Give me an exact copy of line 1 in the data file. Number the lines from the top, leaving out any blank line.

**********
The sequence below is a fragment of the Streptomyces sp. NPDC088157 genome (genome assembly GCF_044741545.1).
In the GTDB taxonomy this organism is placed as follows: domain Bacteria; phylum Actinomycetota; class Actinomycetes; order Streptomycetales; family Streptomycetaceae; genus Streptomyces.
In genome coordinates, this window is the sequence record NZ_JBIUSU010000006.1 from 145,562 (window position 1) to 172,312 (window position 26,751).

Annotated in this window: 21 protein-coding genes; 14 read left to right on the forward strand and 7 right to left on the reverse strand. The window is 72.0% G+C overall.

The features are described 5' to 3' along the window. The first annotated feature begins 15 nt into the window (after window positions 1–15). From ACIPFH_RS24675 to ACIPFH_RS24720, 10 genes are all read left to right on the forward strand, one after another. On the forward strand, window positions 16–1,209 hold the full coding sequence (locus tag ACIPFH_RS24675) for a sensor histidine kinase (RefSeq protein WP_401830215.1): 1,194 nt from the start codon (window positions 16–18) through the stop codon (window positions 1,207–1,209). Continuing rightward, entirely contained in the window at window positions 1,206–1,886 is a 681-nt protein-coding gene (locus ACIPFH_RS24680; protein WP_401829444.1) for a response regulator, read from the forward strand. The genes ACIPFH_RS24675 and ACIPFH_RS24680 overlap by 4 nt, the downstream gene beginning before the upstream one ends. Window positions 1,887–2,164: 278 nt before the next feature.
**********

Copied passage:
The sequence below is a fragment of the Streptomyces sp. NPDC088157 genome (genome assembly GCF_044741545.1).